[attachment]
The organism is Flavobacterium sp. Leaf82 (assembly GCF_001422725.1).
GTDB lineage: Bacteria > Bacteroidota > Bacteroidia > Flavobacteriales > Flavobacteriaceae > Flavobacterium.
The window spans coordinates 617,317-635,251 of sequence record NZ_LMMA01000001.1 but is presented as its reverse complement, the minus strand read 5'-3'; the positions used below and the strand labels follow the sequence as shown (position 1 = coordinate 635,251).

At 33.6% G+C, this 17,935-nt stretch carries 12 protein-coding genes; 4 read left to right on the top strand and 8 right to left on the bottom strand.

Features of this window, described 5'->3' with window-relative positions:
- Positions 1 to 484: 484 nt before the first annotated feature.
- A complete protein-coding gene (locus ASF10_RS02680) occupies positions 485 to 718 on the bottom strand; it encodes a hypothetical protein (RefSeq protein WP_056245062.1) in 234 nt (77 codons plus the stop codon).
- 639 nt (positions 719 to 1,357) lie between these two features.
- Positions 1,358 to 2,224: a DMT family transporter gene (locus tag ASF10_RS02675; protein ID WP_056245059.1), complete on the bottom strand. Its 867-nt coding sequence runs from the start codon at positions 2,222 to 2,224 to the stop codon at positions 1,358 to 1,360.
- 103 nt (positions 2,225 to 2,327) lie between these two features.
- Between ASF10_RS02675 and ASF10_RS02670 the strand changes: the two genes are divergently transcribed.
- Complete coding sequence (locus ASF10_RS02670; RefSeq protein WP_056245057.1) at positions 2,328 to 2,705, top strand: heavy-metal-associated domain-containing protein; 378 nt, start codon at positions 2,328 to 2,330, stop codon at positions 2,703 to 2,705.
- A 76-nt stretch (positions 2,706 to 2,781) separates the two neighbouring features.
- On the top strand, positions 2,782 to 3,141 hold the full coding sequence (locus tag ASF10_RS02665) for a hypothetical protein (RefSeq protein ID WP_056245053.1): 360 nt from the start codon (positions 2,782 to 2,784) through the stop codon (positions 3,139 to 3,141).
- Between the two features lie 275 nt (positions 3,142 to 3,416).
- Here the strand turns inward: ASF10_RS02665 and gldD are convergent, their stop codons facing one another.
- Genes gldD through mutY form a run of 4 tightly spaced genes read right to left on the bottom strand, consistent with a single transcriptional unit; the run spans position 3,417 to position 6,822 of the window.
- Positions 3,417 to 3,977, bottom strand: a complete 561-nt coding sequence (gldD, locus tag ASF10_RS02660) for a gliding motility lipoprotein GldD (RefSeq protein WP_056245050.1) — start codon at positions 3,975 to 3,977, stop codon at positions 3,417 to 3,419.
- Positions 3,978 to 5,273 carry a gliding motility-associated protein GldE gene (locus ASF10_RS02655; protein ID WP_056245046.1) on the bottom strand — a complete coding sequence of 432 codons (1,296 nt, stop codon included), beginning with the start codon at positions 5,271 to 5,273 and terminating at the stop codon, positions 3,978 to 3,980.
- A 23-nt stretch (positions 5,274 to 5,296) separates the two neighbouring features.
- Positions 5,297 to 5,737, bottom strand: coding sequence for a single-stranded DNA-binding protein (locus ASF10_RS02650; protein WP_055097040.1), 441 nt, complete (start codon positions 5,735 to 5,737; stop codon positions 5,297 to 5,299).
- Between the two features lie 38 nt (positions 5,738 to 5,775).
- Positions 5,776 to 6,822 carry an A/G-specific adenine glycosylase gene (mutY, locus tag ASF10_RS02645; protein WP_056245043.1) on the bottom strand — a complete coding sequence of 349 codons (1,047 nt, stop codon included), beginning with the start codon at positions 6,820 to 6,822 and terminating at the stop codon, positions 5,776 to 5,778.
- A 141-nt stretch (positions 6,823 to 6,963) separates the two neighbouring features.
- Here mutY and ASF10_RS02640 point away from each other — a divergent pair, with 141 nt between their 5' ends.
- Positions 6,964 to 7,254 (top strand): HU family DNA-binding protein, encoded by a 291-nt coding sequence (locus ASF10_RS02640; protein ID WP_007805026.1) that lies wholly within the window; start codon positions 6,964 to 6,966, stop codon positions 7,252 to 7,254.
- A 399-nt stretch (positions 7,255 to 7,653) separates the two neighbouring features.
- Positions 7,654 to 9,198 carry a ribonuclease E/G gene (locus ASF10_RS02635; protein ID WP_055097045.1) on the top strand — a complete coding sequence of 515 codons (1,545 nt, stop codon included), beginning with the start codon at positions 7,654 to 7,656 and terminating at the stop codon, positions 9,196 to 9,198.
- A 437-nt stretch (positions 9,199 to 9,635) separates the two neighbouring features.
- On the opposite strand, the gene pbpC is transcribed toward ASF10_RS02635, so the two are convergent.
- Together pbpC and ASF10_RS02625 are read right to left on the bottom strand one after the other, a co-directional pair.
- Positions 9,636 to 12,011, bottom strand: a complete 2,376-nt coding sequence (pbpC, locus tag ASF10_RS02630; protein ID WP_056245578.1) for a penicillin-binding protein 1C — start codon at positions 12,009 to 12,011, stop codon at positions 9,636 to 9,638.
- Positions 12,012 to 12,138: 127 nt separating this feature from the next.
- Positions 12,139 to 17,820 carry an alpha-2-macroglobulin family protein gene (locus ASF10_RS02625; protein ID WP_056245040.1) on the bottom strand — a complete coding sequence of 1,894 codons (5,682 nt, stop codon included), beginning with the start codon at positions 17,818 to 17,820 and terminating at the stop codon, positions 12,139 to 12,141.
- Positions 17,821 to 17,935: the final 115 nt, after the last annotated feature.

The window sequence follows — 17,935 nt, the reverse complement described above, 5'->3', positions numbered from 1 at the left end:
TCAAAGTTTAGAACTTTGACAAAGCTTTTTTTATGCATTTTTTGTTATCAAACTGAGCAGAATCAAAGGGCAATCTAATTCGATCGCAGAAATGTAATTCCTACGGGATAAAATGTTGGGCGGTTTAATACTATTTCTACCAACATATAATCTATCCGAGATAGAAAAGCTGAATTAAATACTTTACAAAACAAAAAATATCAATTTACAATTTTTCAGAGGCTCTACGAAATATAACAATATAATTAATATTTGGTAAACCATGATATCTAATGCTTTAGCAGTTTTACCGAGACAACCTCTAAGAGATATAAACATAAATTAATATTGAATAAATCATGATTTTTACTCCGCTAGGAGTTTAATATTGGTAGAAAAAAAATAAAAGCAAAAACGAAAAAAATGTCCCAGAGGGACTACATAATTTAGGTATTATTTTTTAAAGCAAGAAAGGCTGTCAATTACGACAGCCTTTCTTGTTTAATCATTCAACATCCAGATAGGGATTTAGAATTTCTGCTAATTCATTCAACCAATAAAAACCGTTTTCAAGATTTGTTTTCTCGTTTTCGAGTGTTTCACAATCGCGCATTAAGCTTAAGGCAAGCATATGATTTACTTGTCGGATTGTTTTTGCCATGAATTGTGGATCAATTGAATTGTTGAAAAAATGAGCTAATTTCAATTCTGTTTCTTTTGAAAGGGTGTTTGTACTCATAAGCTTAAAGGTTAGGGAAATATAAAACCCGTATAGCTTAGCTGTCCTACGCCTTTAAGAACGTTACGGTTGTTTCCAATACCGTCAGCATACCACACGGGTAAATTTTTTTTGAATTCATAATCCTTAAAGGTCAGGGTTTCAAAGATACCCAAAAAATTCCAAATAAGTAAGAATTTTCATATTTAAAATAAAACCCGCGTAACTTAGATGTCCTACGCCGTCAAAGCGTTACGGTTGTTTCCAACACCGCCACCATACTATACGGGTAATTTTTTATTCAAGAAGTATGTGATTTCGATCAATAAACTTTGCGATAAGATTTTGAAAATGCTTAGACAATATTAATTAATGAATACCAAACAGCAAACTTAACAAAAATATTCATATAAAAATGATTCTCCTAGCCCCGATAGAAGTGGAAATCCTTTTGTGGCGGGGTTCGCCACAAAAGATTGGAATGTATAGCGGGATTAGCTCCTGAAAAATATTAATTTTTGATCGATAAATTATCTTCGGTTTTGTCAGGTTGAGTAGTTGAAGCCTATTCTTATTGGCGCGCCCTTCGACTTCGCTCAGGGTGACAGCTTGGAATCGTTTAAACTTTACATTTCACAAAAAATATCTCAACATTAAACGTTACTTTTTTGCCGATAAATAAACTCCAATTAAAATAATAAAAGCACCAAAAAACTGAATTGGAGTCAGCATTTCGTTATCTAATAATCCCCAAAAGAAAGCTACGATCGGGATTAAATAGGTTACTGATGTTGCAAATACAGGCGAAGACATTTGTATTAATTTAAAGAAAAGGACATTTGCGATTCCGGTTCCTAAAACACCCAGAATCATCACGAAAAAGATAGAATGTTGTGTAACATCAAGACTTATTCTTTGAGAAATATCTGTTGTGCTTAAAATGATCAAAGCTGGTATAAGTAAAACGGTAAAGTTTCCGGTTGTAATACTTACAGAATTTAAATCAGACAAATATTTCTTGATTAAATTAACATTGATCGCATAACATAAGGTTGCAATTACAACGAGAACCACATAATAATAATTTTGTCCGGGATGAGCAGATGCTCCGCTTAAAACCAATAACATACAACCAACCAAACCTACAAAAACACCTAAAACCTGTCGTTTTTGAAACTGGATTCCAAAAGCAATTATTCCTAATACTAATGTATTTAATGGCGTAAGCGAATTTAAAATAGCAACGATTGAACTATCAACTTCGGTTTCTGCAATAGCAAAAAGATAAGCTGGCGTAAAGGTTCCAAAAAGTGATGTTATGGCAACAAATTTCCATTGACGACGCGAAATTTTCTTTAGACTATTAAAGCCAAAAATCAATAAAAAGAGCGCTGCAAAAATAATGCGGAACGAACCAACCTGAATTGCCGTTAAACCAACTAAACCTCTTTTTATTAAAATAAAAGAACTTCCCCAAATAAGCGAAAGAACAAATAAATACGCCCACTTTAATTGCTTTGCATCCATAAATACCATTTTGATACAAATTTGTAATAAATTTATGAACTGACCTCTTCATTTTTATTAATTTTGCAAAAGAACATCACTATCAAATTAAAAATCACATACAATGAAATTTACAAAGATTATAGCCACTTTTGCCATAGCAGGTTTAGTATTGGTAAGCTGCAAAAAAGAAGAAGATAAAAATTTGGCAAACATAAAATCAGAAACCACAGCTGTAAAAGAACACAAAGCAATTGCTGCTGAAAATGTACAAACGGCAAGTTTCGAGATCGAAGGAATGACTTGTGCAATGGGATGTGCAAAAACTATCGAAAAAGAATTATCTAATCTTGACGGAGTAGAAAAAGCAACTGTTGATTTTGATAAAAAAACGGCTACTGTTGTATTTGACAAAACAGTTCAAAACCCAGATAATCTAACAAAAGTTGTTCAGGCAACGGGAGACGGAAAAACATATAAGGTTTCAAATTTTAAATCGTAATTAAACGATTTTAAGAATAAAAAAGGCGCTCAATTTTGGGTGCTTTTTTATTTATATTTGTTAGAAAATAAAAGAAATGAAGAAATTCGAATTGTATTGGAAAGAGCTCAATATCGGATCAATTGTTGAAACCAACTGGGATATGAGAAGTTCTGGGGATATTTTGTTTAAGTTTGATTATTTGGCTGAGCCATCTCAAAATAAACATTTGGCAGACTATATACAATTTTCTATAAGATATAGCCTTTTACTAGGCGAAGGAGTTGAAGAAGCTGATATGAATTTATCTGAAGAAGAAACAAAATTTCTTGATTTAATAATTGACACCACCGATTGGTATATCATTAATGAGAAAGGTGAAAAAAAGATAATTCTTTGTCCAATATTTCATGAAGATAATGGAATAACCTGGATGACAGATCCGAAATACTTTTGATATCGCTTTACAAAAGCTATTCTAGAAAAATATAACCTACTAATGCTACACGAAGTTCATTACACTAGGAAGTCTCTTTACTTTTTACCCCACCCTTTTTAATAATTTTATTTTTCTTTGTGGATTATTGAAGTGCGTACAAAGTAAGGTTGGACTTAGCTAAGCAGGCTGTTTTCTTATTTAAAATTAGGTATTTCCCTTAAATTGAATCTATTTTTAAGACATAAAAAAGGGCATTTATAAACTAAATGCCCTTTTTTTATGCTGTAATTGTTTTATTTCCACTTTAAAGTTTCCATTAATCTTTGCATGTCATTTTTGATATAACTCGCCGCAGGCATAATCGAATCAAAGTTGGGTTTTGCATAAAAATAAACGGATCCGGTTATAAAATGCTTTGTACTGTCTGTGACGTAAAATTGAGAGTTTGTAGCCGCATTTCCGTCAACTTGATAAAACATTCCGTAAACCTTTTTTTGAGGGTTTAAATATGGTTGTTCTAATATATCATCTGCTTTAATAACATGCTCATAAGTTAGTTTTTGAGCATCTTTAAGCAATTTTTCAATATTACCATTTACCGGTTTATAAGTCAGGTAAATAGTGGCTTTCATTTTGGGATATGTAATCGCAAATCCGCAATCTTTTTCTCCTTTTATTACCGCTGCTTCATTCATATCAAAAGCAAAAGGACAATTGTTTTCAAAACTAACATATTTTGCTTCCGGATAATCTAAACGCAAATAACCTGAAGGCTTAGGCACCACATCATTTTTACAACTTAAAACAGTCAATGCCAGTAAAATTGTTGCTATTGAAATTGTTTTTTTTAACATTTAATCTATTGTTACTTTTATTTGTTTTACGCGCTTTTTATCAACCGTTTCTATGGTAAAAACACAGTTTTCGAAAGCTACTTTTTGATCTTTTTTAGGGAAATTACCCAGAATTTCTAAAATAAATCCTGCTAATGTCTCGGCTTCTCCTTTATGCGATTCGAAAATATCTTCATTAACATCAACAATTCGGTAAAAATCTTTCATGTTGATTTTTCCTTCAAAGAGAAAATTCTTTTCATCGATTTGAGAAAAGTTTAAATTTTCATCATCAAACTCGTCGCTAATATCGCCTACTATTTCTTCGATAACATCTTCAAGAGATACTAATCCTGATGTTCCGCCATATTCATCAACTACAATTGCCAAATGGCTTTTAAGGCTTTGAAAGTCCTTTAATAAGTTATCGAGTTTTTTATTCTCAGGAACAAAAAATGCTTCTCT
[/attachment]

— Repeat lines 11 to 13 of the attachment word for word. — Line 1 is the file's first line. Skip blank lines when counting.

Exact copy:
- Between ASF10_RS02675 and ASF10_RS02670 the strand changes: the two genes are divergently transcribed.
- Complete coding sequence (locus ASF10_RS02670; RefSeq protein WP_056245057.1) at positions 2,328 to 2,705, top strand: heavy-metal-associated domain-containing protein; 378 nt, start codon at positions 2,328 to 2,330, stop codon at positions 2,703 to 2,705.
- A 76-nt stretch (positions 2,706 to 2,781) separates the two neighbouring features.